# Charging capacitor in parallel and discharging in series

I wanted to use multiple capacitors to step up the voltage in a circuit. A little bit of google searching told me that it is called a Charge Pump. I figured out the charging each capacitor individually in parallel and then discharging them in series should result in the same capacitance and same voltage. Since charging capacitor in parallel will allow each capacitor to charge upto its rated capacitance(ideally!) and then discharging in series will add their voltages to give me Higher voltage without having to bargain with capacitance. Also I found there is a circuit called Marx Generator which uses the same principal,

Q1) Is my understanding correct? (which I think is)

Now If my understanding happens to be correct, I take four 50 volt capacitors and put them in series after charging them in parallel at say 36 volts. Then the output voltage from the capacitors should be approximately $$36v*4=144 v$$ .

Q2) Will the overall voltage damage the capacitors as it exceeds their individual ratings? (which I don't think will happen, but obviously need some experts help)

Now if I connect this output to two 200 volt capacitors in parallel and then put them in series. The resultant voltage should be 288 volts. Same as above followed and in theory I should end up with 288 volts approximately.

Q3) I think I have the circuit figured out but it will use a lot of switches to change the capacitor from parallel to series, Do you guys have a better way to do so?

• Be aware that the capacitance of four caps in series is 1/4 of the value of each cap, but that is basically correct. Marx and Cockroft-Walton both use this basic idea, the latter using diode switches.
– user16324
Commented Jun 15, 2016 at 15:13
• @BrianDrummond I know that there capacitance reduces when in series $$Q=c*v$$ But I am planning on charging them in parallel. Thanks for suggest Cockroft-Walton, I never heard about him, Is he the guy that used the Z-diode? Just guessing I am gonna search about them right now though. Commented Jun 15, 2016 at 15:50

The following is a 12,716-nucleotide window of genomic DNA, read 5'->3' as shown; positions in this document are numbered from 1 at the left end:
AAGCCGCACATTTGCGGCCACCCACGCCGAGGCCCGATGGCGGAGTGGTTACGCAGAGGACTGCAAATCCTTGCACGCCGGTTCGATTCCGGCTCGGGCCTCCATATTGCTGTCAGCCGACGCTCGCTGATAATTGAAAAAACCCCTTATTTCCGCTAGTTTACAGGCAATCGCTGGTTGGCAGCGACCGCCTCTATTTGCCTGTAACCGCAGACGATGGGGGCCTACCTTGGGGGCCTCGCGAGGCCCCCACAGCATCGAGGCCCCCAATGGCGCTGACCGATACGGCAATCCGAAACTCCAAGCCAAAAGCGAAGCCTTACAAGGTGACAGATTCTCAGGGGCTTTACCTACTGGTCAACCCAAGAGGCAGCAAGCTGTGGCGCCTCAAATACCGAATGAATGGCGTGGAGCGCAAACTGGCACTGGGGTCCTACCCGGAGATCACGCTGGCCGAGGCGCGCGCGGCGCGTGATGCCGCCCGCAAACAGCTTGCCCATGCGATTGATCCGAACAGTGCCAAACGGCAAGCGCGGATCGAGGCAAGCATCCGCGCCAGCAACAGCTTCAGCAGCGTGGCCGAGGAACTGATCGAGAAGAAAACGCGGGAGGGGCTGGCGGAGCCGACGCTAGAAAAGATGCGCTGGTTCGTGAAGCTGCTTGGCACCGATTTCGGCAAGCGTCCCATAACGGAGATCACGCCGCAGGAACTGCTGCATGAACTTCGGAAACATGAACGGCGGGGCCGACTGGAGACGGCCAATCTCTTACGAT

• I saw a circuit that did this out in the wilde while fixing some equiptement, now Im trying to think of the name of it.
– j0h
Commented Apr 14, 2019 at 14:59
• Paralleling the capacitors give you extra capacitance, and putting them in series gives you less capacitance. If you have (say) 3 50uF capacitors then in parallel they are 150uF and in series they are 16.667uF. Commented May 17, 2019 at 5:07

Now if I connect this output to two 200 volt capacitors in parallel and then put them in series. The resultant voltage should be 288 volts. Same as above followed and in theory I should end up with 288 volts approximately.

No of course not. Sure you made a voltage of 144 volts but as soon as you apply that to an extra capacitor that voltage is going to fall - in other words the charge is going to be shared by the series bank and the added extra capacitors. Charged capacitors are not infinite sources of charge - their voltage drops when you remove charge to "charge up" more capacitors.

Q = CV i.e. charge = capacitance x voltage.

• Ohkay, So I can scavenge only 300 volt at maximum from 6 capacitors right? if i give each 50 volts right? Commented Jun 15, 2016 at 15:43
• It all depends. Are you charging all 6 in parallel? Commented Jun 15, 2016 at 17:03
• Yes, all 6 in parallel and then add them in series. Commented Jun 15, 2016 at 17:09
• Then yes you can but please ensure the voltage ratings for each capacitor exceed 60V by a good margin and they are all nominally the same value. If they are not the same value you might find that smaller caps exceed the voltage rating when you connect up a heavy load. Commented Jun 15, 2016 at 17:11